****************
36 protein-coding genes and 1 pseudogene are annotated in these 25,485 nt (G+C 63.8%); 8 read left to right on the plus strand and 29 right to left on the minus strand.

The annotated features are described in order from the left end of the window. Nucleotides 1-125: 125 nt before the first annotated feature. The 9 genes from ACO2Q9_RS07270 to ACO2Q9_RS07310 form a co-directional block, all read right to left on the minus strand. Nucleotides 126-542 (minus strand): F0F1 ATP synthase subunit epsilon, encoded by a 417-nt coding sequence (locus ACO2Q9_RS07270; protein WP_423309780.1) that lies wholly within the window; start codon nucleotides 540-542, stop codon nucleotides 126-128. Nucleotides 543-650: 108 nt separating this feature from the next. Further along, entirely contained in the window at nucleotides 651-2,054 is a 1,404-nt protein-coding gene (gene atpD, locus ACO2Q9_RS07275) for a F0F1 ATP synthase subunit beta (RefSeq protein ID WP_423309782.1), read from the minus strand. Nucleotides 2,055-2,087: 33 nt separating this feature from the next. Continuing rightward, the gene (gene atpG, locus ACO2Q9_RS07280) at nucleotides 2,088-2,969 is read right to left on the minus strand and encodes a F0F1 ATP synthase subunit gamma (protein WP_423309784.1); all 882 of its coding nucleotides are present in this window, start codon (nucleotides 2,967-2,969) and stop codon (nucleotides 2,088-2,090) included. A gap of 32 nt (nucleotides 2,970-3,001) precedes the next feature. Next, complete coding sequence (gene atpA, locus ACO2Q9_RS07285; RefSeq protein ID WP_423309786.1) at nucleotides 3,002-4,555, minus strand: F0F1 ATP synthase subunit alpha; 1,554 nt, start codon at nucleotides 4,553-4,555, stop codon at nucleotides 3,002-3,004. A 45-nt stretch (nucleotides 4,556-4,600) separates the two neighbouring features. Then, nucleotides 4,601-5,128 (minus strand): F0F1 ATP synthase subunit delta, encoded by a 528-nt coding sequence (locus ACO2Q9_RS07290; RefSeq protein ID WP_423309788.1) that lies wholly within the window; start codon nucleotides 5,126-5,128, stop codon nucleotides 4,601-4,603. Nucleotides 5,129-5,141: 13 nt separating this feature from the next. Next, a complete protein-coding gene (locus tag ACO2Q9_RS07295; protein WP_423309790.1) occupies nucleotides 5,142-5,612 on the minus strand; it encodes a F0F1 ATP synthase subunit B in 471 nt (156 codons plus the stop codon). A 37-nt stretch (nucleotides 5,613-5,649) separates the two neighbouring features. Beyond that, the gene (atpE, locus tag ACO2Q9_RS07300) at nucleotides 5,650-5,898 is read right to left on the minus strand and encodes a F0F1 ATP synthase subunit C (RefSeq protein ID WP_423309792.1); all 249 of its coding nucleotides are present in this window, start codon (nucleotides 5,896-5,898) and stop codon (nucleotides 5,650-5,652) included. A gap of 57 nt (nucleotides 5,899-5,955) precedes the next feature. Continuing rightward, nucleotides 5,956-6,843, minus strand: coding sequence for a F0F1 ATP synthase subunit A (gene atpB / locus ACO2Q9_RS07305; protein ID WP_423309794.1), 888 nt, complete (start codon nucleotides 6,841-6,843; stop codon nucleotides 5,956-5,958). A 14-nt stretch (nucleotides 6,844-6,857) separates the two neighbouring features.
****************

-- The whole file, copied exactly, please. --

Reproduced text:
36 protein-coding genes and 1 pseudogene are annotated in these 25,485 nt (G+C 63.8%); 8 read left to right on the plus strand and 29 right to left on the minus strand.

The annotated features are described in order from the left end of the window. Nucleotides 1-125: 125 nt before the first annotated feature. The 9 genes from ACO2Q9_RS07270 to ACO2Q9_RS07310 form a co-directional block, all read right to left on the minus strand. Nucleotides 126-542 (minus strand): F0F1 ATP synthase subunit epsilon, encoded by a 417-nt coding sequence (locus ACO2Q9_RS07270; protein WP_423309780.1) that lies wholly within the window; start codon nucleotides 540-542, stop codon nucleotides 126-128. Nucleotides 543-650: 108 nt separating this feature from the next. Further along, entirely contained in the window at nucleotides 651-2,054 is a 1,404-nt protein-coding gene (gene atpD, locus ACO2Q9_RS07275) for a F0F1 ATP synthase subunit beta (RefSeq protein ID WP_423309782.1), read from the minus strand. Nucleotides 2,055-2,087: 33 nt separating this feature from the next. Continuing rightward, the gene (gene atpG, locus ACO2Q9_RS07280) at nucleotides 2,088-2,969 is read right to left on the minus strand and encodes a F0F1 ATP synthase subunit gamma (protein WP_423309784.1); all 882 of its coding nucleotides are present in this window, start codon (nucleotides 2,967-2,969) and stop codon (nucleotides 2,088-2,090) included. A gap of 32 nt (nucleotides 2,970-3,001) precedes the next feature. Next, complete coding sequence (gene atpA, locus ACO2Q9_RS07285; RefSeq protein ID WP_423309786.1) at nucleotides 3,002-4,555, minus strand: F0F1 ATP synthase subunit alpha; 1,554 nt, start codon at nucleotides 4,553-4,555, stop codon at nucleotides 3,002-3,004. A 45-nt stretch (nucleotides 4,556-4,600) separates the two neighbouring features. Then, nucleotides 4,601-5,128 (minus strand): F0F1 ATP synthase subunit delta, encoded by a 528-nt coding sequence (locus ACO2Q9_RS07290; RefSeq protein ID WP_423309788.1) that lies wholly within the window; start codon nucleotides 5,126-5,128, stop codon nucleotides 4,601-4,603. Nucleotides 5,129-5,141: 13 nt separating this feature from the next. Next, a complete protein-coding gene (locus tag ACO2Q9_RS07295; protein WP_423309790.1) occupies nucleotides 5,142-5,612 on the minus strand; it encodes a F0F1 ATP synthase subunit B in 471 nt (156 codons plus the stop codon). A 37-nt stretch (nucleotides 5,613-5,649) separates the two neighbouring features. Beyond that, the gene (atpE, locus tag ACO2Q9_RS07300) at nucleotides 5,650-5,898 is read right to left on the minus strand and encodes a F0F1 ATP synthase subunit C (RefSeq protein ID WP_423309792.1); all 249 of its coding nucleotides are present in this window, start codon (nucleotides 5,896-5,898) and stop codon (nucleotides 5,650-5,652) included. A gap of 57 nt (nucleotides 5,899-5,955) precedes the next feature. Continuing rightward, nucleotides 5,956-6,843, minus strand: coding sequence for a F0F1 ATP synthase subunit A (gene atpB / locus ACO2Q9_RS07305; protein ID WP_423309794.1), 888 nt, complete (start codon nucleotides 6,841-6,843; stop codon nucleotides 5,956-5,958). A 14-nt stretch (nucleotides 6,844-6,857) separates the two neighbouring features.